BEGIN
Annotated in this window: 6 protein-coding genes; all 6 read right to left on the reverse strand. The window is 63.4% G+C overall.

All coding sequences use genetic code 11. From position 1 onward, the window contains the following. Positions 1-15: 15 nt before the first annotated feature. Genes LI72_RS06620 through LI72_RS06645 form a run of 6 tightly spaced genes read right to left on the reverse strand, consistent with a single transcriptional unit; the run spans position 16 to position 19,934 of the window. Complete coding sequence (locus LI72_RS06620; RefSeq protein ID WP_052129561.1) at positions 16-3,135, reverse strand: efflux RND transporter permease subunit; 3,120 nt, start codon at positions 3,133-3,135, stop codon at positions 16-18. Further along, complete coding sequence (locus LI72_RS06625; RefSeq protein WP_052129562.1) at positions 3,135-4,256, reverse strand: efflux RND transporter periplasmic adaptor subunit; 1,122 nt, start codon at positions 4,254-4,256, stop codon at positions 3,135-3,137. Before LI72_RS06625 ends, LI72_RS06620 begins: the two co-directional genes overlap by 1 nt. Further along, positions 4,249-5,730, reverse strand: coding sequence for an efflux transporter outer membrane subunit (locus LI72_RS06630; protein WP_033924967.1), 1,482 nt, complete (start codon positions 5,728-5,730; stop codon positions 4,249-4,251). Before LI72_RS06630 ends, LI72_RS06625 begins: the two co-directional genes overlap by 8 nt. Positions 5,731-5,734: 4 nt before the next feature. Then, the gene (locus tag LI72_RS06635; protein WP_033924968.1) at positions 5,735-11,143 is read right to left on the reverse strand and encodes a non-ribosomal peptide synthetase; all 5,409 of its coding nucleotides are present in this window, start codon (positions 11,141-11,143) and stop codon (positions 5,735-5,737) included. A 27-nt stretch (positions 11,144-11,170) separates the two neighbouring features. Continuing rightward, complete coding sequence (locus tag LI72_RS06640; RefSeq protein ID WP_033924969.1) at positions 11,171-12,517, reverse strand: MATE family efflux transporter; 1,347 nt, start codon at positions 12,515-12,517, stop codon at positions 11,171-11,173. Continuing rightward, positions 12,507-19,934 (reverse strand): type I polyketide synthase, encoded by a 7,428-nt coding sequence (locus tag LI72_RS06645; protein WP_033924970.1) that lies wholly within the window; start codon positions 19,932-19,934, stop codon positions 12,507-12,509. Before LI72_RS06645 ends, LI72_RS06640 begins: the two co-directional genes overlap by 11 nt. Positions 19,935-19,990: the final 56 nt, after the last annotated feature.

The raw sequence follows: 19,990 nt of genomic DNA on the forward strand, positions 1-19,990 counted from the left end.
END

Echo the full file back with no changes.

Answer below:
Annotated in this window: 6 protein-coding genes; all 6 read right to left on the reverse strand. The window is 63.4% G+C overall.

All coding sequences use genetic code 11. From position 1 onward, the window contains the following. Positions 1-15: 15 nt before the first annotated feature. Genes LI72_RS06620 through LI72_RS06645 form a run of 6 tightly spaced genes read right to left on the reverse strand, consistent with a single transcriptional unit; the run spans position 16 to position 19,934 of the window. Complete coding sequence (locus LI72_RS06620; RefSeq protein ID WP_052129561.1) at positions 16-3,135, reverse strand: efflux RND transporter permease subunit; 3,120 nt, start codon at positions 3,133-3,135, stop codon at positions 16-18. Further along, complete coding sequence (locus LI72_RS06625; RefSeq protein WP_052129562.1) at positions 3,135-4,256, reverse strand: efflux RND transporter periplasmic adaptor subunit; 1,122 nt, start codon at positions 4,254-4,256, stop codon at positions 3,135-3,137. Before LI72_RS06625 ends, LI72_RS06620 begins: the two co-directional genes overlap by 1 nt. Further along, positions 4,249-5,730, reverse strand: coding sequence for an efflux transporter outer membrane subunit (locus LI72_RS06630; protein WP_033924967.1), 1,482 nt, complete (start codon positions 5,728-5,730; stop codon positions 4,249-4,251). Before LI72_RS06630 ends, LI72_RS06625 begins: the two co-directional genes overlap by 8 nt. Positions 5,731-5,734: 4 nt before the next feature. Then, the gene (locus tag LI72_RS06635; protein WP_033924968.1) at positions 5,735-11,143 is read right to left on the reverse strand and encodes a non-ribosomal peptide synthetase; all 5,409 of its coding nucleotides are present in this window, start codon (positions 11,141-11,143) and stop codon (positions 5,735-5,737) included. A 27-nt stretch (positions 11,144-11,170) separates the two neighbouring features. Continuing rightward, complete coding sequence (locus tag LI72_RS06640; RefSeq protein ID WP_033924969.1) at positions 11,171-12,517, reverse strand: MATE family efflux transporter; 1,347 nt, start codon at positions 12,515-12,517, stop codon at positions 11,171-11,173. Continuing rightward, positions 12,507-19,934 (reverse strand): type I polyketide synthase, encoded by a 7,428-nt coding sequence (locus tag LI72_RS06645; protein WP_033924970.1) that lies wholly within the window; start codon positions 19,932-19,934, stop codon positions 12,507-12,509. Before LI72_RS06645 ends, LI72_RS06640 begins: the two co-directional genes overlap by 11 nt. Positions 19,935-19,990: the final 56 nt, after the last annotated feature.

The raw sequence follows: 19,990 nt of genomic DNA on the forward strand, positions 1-19,990 counted from the left end.